So, it's Italo, a chuckle-worthy misnomer. Italo is a ridiculous--listening from this side of the ocean, anyway--Italian interpretation of disco that took everything cheeselike and upped it by a factor of 10 and Eurofied it in kind of the same way our president ups his Americanism with a cowboy hat and trips to the family farm. Italo is Italian pop music, in the boy band/American Idol sense, not the three-square-meals, all-your-fruits-and-vegetables, Alicia Keys sense. "If it was real Italo, people wouldn't listen to it," Simonetti says with a tinge of incredulousness.
Simonetti has been watching the momentum of both his label and disco in general build from behind a computer screen. "[I] can see what's hip by looking on eBay," he says. "When prices go down, it means people are flooding the market. I see people in shops now all the time buying up [12-inch singles]."
So, if the market's flooded, what's next? Cynics that have watched the ascension (again) of techno into the indie ranks--and will certainly watch it tumble back into the surf after the hype crests--have to wonder if this wave of interest isn't just the next in a line. Simonetti recalls running into an old associate--once "a total indie-rock kid"--a few weeks ago at a New York club where he was DJing, now a dance fan on his way to the next club, and probably one after that. One example of God knows how many of the suddenly reformed. Disco itself was a climax trend in the first place.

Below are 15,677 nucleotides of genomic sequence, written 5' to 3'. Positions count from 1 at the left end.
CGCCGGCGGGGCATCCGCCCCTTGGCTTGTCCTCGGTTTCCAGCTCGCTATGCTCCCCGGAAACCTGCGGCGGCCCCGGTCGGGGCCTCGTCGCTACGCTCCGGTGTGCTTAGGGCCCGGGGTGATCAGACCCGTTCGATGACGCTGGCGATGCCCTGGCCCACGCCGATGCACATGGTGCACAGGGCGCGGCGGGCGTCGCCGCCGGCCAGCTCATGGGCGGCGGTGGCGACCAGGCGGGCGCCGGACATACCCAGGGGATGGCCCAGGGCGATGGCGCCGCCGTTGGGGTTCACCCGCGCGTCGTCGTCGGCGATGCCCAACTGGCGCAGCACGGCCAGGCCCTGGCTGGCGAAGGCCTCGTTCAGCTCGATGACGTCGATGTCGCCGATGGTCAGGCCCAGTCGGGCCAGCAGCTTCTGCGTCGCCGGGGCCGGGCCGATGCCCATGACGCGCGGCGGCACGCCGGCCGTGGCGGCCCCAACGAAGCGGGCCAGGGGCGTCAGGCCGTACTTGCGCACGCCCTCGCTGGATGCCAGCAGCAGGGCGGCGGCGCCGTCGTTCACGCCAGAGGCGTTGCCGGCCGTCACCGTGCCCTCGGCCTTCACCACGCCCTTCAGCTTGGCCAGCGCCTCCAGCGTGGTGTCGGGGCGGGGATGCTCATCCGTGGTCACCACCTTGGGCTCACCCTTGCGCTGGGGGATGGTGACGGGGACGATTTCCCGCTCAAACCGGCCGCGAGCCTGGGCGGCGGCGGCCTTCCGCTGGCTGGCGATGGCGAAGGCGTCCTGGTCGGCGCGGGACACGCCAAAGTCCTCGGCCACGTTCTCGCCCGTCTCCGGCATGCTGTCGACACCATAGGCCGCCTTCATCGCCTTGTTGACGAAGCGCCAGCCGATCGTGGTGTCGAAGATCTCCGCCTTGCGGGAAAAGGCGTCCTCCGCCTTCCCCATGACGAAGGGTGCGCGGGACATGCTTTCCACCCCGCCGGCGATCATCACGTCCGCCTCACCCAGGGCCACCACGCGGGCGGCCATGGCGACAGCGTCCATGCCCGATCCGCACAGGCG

"Every movement is doomed from the start," Simonetti says without much regret. "People just want to release records and be involved in some kind of scene."
And there's the matter of who can even make disco music any more. "You can't have a whole horn section, a whole string section, a drummer, a whole band to make a proper disco album," Simonetti says. "It's impossible in this day and age, especially with a bunch of privileged Williamsburg hipsters."
And few producers even understand the mechanics of disco: The slick arpeggios, vocoders, and 4/4 beats are mainly what hit our ears as disco signifiers, but the guts of it are microrhythms so complex that they took Glass Candy's Johnny Jewel almost the lifetime of the band, 11 years now, to get. In 1996, GC came out as a kind of Contortions/DNA no-wave with disco twitches--"the first disco-punk band" Simonetti boasts--and now it's icy, disturbingly intricate, postmodern disco, the apex of something, trend or not.
A trend, however, is never the whole--or even close to the whole--of a music. Simonetti knows this music isn't leaving because it never really left, whether it's being parodied by Italo or hanging on in deep house music, where it survived the '80s. Hipsters are fickle, yes. But, music's always survived hipsters. And Italians Do It Better will be no exception.
Considered: The Hexagon Goes ASCAP Free (2/3/2010)
The Club Beat: The Year in Baltimore Club (1/7/2010)
In a Lonely Place (8/4/2010)
Montreal's Arcade Fire shows its American roots on new album
The Short List (8/4/2010)
Soft Core (7/28/2010)
A defense of a different live music experience